Posted in Global Warming, Texas Legislature, tagged climate change, environment, greenhouse gas, lon burnam, Texas, United States Environmental Protection Agency, Vulnerability assessment, Water resources on January 28, 2011 |
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State Rep. Lon Burnam filed legislation (House Bill 977) that would have state agencies develop plans to address the implications their policies might have on climate change.
Burnam’s bill is similar to a measure he offered last session. The bill would have 12 entities in the state each publish a plan assessing that entity’s role with respect to climate change. For example, the Department of Agriculture would “conduct a vulnerability assessment” of the state’s farmland and the Water Development Board would “devise a plan outlining its role in managing the changing water resources.”
All good ideas, we’ll see how far this makes it in this political climate.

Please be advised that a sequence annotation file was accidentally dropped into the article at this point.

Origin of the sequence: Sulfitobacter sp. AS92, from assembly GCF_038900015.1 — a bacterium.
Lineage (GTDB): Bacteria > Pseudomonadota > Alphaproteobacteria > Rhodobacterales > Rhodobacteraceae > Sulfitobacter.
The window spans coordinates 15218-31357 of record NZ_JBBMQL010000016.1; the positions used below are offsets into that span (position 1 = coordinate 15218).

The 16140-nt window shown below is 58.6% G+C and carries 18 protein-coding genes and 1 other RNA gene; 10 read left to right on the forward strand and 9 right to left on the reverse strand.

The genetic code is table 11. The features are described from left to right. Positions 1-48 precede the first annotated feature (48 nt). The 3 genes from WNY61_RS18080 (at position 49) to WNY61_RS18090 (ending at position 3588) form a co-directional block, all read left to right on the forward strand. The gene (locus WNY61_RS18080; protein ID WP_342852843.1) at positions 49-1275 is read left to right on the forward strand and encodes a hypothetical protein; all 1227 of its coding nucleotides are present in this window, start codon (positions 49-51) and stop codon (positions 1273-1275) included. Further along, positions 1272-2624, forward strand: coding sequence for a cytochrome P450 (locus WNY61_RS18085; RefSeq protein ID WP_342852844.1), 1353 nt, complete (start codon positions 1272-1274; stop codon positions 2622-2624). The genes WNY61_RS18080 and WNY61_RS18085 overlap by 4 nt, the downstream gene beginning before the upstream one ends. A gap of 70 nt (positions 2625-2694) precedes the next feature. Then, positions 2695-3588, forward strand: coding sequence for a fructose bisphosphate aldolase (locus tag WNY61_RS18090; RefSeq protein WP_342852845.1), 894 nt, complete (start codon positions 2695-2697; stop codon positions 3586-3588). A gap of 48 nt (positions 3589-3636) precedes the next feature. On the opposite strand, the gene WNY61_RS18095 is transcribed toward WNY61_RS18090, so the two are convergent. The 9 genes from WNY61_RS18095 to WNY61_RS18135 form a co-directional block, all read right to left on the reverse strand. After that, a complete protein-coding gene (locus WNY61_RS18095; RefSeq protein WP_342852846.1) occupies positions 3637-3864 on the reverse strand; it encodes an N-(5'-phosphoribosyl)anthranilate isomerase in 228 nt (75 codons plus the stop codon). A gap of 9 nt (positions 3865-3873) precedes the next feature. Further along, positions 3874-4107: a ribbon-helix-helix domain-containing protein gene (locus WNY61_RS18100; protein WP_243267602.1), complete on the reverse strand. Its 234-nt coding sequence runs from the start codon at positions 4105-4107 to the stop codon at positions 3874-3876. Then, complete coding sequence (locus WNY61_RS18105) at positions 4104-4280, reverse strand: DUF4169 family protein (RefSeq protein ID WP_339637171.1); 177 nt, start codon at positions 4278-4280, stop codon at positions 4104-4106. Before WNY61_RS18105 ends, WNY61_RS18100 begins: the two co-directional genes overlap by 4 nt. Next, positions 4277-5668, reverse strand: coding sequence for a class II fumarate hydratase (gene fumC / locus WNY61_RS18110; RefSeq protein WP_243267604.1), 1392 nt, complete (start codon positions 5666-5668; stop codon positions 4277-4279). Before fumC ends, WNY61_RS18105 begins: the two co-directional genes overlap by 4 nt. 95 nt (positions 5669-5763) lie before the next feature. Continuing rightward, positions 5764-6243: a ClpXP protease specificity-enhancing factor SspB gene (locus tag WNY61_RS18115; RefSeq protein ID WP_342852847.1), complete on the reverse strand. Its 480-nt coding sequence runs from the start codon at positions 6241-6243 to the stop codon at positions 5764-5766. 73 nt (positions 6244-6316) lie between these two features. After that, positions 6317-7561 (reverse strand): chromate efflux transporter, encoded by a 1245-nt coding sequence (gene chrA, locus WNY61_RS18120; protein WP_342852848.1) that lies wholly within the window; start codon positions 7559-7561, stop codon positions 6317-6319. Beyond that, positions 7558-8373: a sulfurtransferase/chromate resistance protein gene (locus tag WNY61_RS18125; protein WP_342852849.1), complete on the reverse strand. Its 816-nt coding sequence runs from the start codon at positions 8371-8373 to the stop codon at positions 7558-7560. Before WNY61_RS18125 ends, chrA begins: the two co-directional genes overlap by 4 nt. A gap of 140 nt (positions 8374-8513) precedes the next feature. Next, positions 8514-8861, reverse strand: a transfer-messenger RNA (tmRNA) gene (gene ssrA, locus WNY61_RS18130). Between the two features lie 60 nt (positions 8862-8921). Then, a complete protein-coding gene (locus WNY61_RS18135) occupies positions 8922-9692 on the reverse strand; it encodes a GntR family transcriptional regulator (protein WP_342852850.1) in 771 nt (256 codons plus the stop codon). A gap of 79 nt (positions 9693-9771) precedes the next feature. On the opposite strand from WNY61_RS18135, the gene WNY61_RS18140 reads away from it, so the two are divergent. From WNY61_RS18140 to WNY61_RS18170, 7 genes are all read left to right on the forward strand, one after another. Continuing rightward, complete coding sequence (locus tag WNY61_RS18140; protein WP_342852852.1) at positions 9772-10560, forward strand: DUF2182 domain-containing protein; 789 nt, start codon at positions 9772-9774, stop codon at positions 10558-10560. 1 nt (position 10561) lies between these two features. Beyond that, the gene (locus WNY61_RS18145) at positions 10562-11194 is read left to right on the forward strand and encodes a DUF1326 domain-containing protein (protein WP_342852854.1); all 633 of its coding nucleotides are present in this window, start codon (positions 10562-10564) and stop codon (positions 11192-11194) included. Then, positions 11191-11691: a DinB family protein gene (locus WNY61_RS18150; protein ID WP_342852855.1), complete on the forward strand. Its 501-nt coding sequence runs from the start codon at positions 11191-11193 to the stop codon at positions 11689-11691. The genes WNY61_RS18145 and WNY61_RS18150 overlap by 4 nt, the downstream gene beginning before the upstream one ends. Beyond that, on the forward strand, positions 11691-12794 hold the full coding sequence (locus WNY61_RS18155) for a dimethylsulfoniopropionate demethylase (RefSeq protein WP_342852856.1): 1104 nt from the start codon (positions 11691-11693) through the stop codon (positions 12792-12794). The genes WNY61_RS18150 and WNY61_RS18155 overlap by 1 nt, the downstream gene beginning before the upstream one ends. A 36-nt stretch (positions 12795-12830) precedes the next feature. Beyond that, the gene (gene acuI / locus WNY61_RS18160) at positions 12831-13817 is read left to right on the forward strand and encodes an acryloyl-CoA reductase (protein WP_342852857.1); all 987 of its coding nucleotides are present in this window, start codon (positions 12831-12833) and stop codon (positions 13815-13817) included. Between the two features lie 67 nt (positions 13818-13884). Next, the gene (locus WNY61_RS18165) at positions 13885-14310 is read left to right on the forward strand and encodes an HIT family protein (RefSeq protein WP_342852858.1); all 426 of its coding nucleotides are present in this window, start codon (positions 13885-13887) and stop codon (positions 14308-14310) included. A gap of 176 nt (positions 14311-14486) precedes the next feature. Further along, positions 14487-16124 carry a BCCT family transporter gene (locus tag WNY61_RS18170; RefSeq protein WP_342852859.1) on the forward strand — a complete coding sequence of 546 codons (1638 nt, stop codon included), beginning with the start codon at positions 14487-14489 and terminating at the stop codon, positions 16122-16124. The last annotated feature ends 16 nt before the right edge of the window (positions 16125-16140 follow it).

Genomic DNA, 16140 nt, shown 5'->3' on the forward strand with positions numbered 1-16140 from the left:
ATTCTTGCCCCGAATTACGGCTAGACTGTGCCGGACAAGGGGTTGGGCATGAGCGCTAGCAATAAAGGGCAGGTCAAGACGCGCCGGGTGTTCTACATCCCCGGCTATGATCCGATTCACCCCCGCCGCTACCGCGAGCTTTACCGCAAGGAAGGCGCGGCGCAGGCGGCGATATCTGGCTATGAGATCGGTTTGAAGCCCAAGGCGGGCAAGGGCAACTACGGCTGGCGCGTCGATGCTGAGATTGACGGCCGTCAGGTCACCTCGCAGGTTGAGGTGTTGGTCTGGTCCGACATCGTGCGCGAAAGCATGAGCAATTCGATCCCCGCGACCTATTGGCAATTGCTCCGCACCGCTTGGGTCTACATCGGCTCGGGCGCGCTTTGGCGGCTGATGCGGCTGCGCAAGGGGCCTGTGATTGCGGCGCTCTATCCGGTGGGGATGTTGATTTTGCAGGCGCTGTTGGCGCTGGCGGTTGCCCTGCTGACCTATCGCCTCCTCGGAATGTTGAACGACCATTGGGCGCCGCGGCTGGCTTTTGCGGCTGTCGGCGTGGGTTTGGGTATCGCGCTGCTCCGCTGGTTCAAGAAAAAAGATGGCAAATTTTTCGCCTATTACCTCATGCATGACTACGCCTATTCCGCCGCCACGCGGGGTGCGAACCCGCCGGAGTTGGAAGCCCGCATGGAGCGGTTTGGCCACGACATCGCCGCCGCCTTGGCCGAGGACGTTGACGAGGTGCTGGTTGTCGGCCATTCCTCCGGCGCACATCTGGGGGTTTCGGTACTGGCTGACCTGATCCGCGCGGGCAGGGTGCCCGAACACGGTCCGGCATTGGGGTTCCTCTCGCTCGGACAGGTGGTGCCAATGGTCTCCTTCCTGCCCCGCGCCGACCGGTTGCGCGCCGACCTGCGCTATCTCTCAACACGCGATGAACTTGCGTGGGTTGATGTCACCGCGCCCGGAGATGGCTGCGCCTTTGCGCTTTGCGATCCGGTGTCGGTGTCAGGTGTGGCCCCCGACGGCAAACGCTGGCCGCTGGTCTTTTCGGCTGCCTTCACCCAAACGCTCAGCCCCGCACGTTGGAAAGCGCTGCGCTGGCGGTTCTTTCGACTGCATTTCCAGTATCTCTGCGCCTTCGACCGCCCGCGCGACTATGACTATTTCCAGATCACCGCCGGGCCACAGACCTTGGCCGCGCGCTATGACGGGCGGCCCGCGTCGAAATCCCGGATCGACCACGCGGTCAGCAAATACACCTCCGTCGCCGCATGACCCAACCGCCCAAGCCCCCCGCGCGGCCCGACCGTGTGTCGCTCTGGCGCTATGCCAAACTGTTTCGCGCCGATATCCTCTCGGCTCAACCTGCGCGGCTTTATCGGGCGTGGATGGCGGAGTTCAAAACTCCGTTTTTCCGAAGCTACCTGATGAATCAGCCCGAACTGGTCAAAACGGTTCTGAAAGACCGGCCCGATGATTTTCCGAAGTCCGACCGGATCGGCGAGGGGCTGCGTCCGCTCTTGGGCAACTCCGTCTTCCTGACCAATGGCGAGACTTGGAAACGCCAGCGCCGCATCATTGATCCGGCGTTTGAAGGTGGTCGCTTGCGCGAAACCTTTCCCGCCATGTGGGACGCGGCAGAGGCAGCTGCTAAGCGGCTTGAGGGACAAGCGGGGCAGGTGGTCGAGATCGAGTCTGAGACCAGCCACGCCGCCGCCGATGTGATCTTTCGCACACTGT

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Municipally owned utility companies could lose their exemption to parts of the Texas Open Meetings Act under a bill filed by Senate Finance Committee Chairman Steve Ogden. The bill was filed in response to a dispute between the City of Bryan and its publicly operated electric company.
Last year City of Byran officials asked Bryan Texas Utilities to provide them with the compensation packages for 13 top executives as part of their budget preparations. The utility refused, citing a provision in the 1999 electric market restructuring law that allows them to withhold some information if it would put publicly owned companies at a competitive disadvantage.
Senate Bill 366 would strip that exemption from the government code. Ogden filed the bill just days after the utility relented and agreed to release part of the information that city officials were requesting. The Bryan-College Station Eagle also filed numerous open records requests for the information.
We’ll be watching this bill with some interest.
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